News Release – August 30, 2016
Public Water Alert
Inland Northwest residents encouraged to use Water CPR:
Conserve – Protect – Reuse
Despite cooler weather in forecast – Spokane River water levels are in the red
- John Roskelley (Center for Environmental Law & Policy) firstname.lastname@example.org (509) 954-5653
- Tom Soeldner (Upper Columbia River Group, Sierra Club) email@example.com 509.270-6995
- Samantha “Sam” Mace (citizen angler) firstname.lastname@example.org 509.863-5696
Spokane – Today river advocates again called on their neighbors and Spokane City water managers to turn down the spigots, and turn off sprinklers. Spokane River flows dropped below 850 cubic feet per second (cfs) – the state-mandated minimum flow – more than a week ago, and have been running at or below 750 cfs most of this week.
“Think about our river and aquifer as one,” said John Roskelley, former Spokane County Commissioner with the statewide Center for Environmental Law & Policy. “The water we use from the aquifer is water lost to the river for fish and wildlife habitat. Remember water CPR: conserve, protect, reuse. Water is our most important resource – let’s not waste it.”
People can take five actions that will conserve water and help the Spokane River:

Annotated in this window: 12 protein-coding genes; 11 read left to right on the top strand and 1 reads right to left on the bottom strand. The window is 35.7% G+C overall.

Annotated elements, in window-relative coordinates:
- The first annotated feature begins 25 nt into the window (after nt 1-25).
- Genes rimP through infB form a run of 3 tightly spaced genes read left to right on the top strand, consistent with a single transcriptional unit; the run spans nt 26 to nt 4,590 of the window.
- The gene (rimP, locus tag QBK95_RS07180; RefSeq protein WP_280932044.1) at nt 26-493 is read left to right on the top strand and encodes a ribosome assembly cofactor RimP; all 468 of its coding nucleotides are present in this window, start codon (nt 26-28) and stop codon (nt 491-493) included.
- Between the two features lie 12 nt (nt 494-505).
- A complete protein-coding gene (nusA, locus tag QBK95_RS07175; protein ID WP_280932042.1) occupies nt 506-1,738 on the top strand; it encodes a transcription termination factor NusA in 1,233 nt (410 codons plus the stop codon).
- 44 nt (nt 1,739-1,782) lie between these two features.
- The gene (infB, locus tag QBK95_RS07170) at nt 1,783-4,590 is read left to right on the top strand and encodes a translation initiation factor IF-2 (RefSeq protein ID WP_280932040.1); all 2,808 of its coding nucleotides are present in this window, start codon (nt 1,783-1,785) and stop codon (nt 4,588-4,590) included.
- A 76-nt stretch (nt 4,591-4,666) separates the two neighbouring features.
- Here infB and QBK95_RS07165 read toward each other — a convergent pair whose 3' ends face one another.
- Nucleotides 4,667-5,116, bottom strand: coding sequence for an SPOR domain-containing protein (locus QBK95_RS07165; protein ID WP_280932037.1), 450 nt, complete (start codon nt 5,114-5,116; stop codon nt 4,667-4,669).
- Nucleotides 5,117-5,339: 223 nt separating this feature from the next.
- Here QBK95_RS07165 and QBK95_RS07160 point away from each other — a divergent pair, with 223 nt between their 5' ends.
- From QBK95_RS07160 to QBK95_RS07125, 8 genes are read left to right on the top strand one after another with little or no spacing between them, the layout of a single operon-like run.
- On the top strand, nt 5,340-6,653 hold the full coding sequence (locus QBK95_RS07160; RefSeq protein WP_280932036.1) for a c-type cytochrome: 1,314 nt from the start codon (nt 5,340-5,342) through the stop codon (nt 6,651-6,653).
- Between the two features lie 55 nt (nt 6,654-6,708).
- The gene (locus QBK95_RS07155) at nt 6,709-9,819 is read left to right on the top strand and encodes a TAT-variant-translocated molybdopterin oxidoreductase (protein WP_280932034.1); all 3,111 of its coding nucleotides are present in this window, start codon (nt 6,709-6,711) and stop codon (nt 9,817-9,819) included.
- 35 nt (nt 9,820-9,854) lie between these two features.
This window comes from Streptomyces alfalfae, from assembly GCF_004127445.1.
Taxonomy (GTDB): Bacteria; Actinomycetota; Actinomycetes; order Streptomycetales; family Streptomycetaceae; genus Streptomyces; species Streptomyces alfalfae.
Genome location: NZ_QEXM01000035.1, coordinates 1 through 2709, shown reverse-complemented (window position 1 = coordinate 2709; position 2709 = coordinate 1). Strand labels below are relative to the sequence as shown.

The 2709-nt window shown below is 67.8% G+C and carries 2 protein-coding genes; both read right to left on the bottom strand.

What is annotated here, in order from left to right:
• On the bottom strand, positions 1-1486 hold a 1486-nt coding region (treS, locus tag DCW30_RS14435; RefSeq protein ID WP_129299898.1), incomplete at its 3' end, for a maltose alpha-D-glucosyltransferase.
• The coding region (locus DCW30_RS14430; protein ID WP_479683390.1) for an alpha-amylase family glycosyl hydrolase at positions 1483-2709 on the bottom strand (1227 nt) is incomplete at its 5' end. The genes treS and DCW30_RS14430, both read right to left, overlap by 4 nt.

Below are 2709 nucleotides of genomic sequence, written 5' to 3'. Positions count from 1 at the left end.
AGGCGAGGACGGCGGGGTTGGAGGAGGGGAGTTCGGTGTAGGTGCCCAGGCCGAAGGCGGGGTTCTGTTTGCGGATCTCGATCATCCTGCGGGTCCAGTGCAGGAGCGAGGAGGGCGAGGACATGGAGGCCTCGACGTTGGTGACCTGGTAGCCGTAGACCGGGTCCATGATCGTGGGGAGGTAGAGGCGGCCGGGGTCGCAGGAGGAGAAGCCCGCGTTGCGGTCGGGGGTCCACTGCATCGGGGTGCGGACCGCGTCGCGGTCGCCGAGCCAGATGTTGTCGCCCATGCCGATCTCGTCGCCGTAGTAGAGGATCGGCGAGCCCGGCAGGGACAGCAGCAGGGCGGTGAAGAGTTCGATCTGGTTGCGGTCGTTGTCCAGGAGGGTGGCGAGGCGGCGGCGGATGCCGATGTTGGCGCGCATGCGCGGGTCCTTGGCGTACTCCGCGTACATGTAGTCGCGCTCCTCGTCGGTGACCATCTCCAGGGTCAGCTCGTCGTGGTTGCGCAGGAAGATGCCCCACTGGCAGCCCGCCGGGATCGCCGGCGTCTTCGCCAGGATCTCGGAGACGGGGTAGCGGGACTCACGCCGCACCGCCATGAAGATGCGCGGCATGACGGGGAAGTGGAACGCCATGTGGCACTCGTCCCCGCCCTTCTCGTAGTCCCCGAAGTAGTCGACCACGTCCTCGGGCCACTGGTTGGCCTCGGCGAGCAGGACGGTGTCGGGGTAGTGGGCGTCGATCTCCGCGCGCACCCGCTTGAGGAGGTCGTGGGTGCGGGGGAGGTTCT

- Reduce outdoor watering (especially stop over-watering law grass)
- Replace lawn with low-water plants
- Fix broken or clogged pipes and sprinkler heads
- Fix leaks in all plumbing fixtures
- Install water-efficient devices (such as low flow toilets and shower heads)
“Our water bills don’t begin to reflect the true cost of water,” said Tom Soeldner, retired Lutheran Pastor with the local Upper Columbia River Group, Sierra Club. “The real water bill for this region is being paid for by the Spokane River – the fish, wildlife, and people whose jobs depend on the river. The immediate action we can take to right this wrong is to stop using water unless it’s essential.”
The Inland Northwest is notable for its hot, dry summers. Water used by 600,000 people in the Spokane-Coeur d’Alene region comes from the Spokane-Rathdrum Aquifer, which also supplies the Spokane River. Large municipal wells that are close to the River, such as the City of Spokane’s Well Electric facility, can have an immediate depleting impact on river flows.
“These low river flows are hard on fish,” said Sam Mace, who frequently fishes the river. “When the Spokane River flows are in the red, people who care about the river should be seeing red. We can do better, all of us, in using water wisely to protect the Spokane River.”
Spokane River flows are monitored at the USGS Monroe Street Gage, a measuring device located just downstream of the Monroe Street bridge. Interested parties can watch flow trends on the web or in the local newspaper.
The H2KNOW campaign is a community-based water conservation project to help the region recognize the intimate relationship between the Aquifer and Spokane River, and the need to conserve water to help protect the Spokane River.